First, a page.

The folks on the water, you know, are assigned grids, as are their state and local partners. And they work within those grids. I think we've seen a tremendous outpouring of what we call good Samaritans or Texans helping Texans and the Cajun Navy here in Texas helping out. And I think one important thing is just to reiterate that it is not work without some danger there. We want to have folks that are experienced on the water, if possible. If they can check into a local staging point, I think that optimizes their effectiveness.
CAMEROTA: What's your biggest concern, Admiral, at this hour?
SCHULTZ: Well, Alisyn, my biggest concern, I'd say, is two-fold. Obviously, the forecast has the storm continuing to sit offshore through today and tomorrow and then slowly start moving northeast. It's going to continue to dump more water in the area, so this -- you know, we have not seen the likely maximum extent of the floodings, and we're obviously concerned, like every other first responder, that we don't know where everybody is that's out there.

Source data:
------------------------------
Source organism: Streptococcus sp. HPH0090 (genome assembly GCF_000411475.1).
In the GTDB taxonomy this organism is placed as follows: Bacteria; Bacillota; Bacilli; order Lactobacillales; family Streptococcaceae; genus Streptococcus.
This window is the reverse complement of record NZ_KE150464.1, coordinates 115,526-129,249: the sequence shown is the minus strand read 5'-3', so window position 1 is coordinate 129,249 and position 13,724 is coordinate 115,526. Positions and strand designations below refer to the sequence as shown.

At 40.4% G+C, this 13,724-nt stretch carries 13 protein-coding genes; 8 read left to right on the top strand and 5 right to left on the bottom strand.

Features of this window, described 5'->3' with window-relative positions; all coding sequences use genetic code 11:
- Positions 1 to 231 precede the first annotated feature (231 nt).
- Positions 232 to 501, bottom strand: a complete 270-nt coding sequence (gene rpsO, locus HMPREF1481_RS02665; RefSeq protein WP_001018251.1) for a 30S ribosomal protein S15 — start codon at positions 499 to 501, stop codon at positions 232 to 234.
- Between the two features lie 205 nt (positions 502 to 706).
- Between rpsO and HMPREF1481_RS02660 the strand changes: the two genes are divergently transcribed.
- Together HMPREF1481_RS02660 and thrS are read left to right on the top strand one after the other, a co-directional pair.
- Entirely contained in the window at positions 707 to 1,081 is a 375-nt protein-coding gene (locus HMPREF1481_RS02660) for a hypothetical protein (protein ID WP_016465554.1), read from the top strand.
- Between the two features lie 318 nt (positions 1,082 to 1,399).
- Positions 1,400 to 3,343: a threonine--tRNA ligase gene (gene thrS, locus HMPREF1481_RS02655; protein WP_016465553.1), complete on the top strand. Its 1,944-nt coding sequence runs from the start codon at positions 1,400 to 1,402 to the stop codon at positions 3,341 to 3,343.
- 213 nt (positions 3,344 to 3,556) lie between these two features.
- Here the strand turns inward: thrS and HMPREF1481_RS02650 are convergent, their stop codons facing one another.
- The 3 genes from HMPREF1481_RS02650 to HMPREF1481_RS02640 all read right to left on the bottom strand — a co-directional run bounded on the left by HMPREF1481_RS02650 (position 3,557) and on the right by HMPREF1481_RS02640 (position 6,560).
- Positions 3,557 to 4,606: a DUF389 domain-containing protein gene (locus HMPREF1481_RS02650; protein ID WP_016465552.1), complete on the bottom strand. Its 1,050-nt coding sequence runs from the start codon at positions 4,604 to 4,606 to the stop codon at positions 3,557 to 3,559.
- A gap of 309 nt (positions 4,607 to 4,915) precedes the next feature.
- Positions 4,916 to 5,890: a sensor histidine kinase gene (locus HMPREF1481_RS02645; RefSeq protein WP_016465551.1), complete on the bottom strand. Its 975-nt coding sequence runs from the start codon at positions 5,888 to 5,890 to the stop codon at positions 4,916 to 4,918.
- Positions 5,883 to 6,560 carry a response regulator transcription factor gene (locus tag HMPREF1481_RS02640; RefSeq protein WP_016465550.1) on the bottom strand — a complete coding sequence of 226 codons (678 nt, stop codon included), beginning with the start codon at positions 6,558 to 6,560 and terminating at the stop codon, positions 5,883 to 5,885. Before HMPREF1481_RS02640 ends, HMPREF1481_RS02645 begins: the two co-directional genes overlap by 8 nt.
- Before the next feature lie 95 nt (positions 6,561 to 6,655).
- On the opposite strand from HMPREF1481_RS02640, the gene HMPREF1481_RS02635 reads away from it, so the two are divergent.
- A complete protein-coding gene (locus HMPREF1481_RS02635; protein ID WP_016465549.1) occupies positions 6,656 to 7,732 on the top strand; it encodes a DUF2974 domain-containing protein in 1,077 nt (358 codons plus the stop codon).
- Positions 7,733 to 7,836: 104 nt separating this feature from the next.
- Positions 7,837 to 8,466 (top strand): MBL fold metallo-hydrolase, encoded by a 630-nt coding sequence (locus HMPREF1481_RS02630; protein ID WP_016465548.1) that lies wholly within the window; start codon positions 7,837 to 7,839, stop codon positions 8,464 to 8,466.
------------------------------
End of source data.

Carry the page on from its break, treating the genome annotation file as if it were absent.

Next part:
But we are going to continue in the fight and get to folks as we can. We try to triage the calls so we get to those that are in the most immediate distress with the most immediate life- -- you know, life- threatening situations, and we just keep at it.
CAMEROTA: Yes. Admiral Karl Schultz, thank you very much for taking time to update us this morning. We know you have a busy day ahead.
SCHULTZ: OK. Thank you, Alisyn.
CUOMO: All right. So another big story this morning: a major escalation of nuclear tension. North Korea launching another ballistic missile, this time over Japan. How will the president respond? We have a live report inside North Korea, next.